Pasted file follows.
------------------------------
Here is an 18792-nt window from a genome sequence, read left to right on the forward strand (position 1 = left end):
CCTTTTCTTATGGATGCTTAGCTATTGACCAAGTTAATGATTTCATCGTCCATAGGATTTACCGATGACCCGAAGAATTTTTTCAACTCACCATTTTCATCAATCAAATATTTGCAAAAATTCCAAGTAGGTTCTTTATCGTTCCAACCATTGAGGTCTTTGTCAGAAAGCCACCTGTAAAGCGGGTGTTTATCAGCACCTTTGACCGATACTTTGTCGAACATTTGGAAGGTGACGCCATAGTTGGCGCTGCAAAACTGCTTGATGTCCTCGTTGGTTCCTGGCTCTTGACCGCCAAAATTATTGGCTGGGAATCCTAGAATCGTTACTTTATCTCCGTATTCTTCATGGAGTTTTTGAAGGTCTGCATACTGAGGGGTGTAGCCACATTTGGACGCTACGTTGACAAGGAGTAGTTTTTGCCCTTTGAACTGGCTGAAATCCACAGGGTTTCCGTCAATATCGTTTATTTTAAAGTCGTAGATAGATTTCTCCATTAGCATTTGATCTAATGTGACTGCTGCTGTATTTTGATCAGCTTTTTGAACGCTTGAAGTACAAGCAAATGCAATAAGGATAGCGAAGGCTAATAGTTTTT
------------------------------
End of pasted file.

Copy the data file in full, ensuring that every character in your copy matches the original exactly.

Here is an 18792-nt window from a genome sequence, read left to right on the forward strand (position 1 = left end):
CCTTTTCTTATGGATGCTTAGCTATTGACCAAGTTAATGATTTCATCGTCCATAGGATTTACCGATGACCCGAAGAATTTTTTCAACTCACCATTTTCATCAATCAAATATTTGCAAAAATTCCAAGTAGGTTCTTTATCGTTCCAACCATTGAGGTCTTTGTCAGAAAGCCACCTGTAAAGCGGGTGTTTATCAGCACCTTTGACCGATACTTTGTCGAACATTTGGAAGGTGACGCCATAGTTGGCGCTGCAAAACTGCTTGATGTCCTCGTTGGTTCCTGGCTCTTGACCGCCAAAATTATTGGCTGGGAATCCTAGAATCGTTACTTTATCTCCGTATTCTTCATGGAGTTTTTGAAGGTCTGCATACTGAGGGGTGTAGCCACATTTGGACGCTACGTTGACAAGGAGTAGTTTTTGCCCTTTGAACTGGCTGAAATCCACAGGGTTTCCGTCAATATCGTTTATTTTAAAGTCGTAGATAGATTTCTCCATTAGCATTTGATCTAATGTGACTGCTGCTGTATTTTGATCAGCTTTTTGAACGCTTGAAGTACAAGCAAATGCAATAAGGATAGCGAAGGCTAATAGTTTTT